Much has been written in the popular press about the discovery of mirror neurons -- one of the social networks that humans and primates have in common. Mirror neurons in our brains light up when we observe another person performing a physical task. In other words, when we watch someone drinking coffee, mirror neurons in our brain fire in the same pattern as though we were lifting the cup and swallowing the coffee. New research shows that a mirroring system exists that allows us to feel the emotion expressed in the face of another. This is the basis of empathy, and, in the workplace, a leader needs to be aware that emotions are contagious. A negative, discouraged attitude can spread through a team and lead to employee disengagement, reducing productivity and profitability. On the other hand, a can-do, happy, energetic emotional climate is also contagious. Leaders need to manage the emotional tone of the environment effectively. In order to do that, they must be very skilled at their own emotional regulation. The good news is that with mindfulness training and practice, everyone can improve their ability to self-regulate their emotions.
David Rock has created a leadership framework called SCARF -- for Status, Certainty, Autonomy, Relatedness, and Fairness -- based on the emerging insights in neuroscience.4 The SCARF framework is a shorthand way of remembering what the brain needs in order to perform effectively:
Status, in terms of SCARF, has a very specific meaning. It isn't about being high ranking per se; it is about being and feeling recognized and valued for your contributions. It is having "standing" with your peers and bosses.
Certainty is difficult to achieve in most fast-moving environments, especially with big change initiatives. A good way to think about certainty is the way the Gallup organization surveys it in their famous employee engagement survey: "Do I know what is expected of me at work?" In environments where the majority of employees strongly agree that they know what is expected of them at work, performance soars. In contrast, uncertainty leads to "amygdala hijack," raising stress hormones and shutting down effective PFC activity. This, in turn, impairs judgment and interferes with focus and learning. If leaders invest in providing certainty to each and every employee, they can take care of one of the most basic brain needs.
Autonomy is critical for the brain. No one likes to be micromanaged -- it's stressful. Stress is a productivity killer and is obstructive to creativity, innovation, and those aha! moments of deep insight. Good leaders know that telling people what needs to be done creates certainty and clarity. Telling skilled employees how to do their job is disengaging and feels insulting.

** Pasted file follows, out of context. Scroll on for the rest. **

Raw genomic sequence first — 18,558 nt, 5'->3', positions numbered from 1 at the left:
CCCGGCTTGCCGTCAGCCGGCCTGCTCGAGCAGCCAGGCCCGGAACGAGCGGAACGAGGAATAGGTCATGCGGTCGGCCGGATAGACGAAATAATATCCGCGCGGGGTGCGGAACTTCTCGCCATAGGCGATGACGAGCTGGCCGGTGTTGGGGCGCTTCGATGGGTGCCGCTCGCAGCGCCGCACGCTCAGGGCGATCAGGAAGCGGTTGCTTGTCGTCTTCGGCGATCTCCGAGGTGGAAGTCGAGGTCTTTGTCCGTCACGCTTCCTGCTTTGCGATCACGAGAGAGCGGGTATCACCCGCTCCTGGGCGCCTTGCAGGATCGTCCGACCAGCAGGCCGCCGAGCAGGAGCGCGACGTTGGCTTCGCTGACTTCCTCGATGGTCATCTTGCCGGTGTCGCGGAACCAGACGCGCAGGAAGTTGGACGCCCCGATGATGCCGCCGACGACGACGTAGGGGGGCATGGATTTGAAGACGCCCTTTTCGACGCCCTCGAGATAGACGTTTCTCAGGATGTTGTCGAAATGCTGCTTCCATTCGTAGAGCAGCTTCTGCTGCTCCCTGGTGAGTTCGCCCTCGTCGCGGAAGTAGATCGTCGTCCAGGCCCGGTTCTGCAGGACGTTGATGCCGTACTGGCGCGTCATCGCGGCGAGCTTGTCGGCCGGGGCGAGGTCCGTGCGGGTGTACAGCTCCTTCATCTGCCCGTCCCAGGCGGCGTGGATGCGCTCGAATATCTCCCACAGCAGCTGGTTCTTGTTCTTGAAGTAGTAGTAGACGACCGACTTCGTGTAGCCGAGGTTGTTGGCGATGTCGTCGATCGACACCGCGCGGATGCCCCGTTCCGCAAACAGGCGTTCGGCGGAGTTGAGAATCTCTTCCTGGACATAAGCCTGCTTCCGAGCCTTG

Relatedness is all about the multiple and redundant social networks that make us "exquisitely social" creatures. Employees who build bonds with their coworkers, clients, bosses, and peers are not only happier at work, they are more committed and engaged. The Gallup organization has documented this with their seemingly strange question, "Do I have a best friend at work?" I have used the Gallup survey in a number of companies, and this question always gets the most agitated responses. Many people, particularly IT people, will say this is a dumb question -- they'll insist their best friend is their spouse, their dog, their college roommate, etc. However, the higher the percentage of employees who strongly agree that they have a best friend at work, the higher the productivity and success of the organization. Creating an environment where people feel safe and supported in building social relationships creates the potential for employees to form deep social attachments. This feeling of community leads to high employee engagement and support for organizational objectives.
Fairness is a perennial concern. What leader hasn't been challenged by fairness issues or at least the perception of them? Neuroscience studies have shown that even small acts of unfairness light up the amygdala. Research subjects who play a game with another person where the other player gets to decide on how to split a reward have very negative reactions when the reward is not split fairly.5 In one such game, the decider gets to split $10. The recipient can accept the offer or reject it. If they reject it, neither player gets anything. Recipients not only show brain activity indicating anger and "error detection," they will also reject offers that are unfair. In other words, they will forgo a financial reward to spite an unfair team player. This has deep implications for team rewards and individual recognition.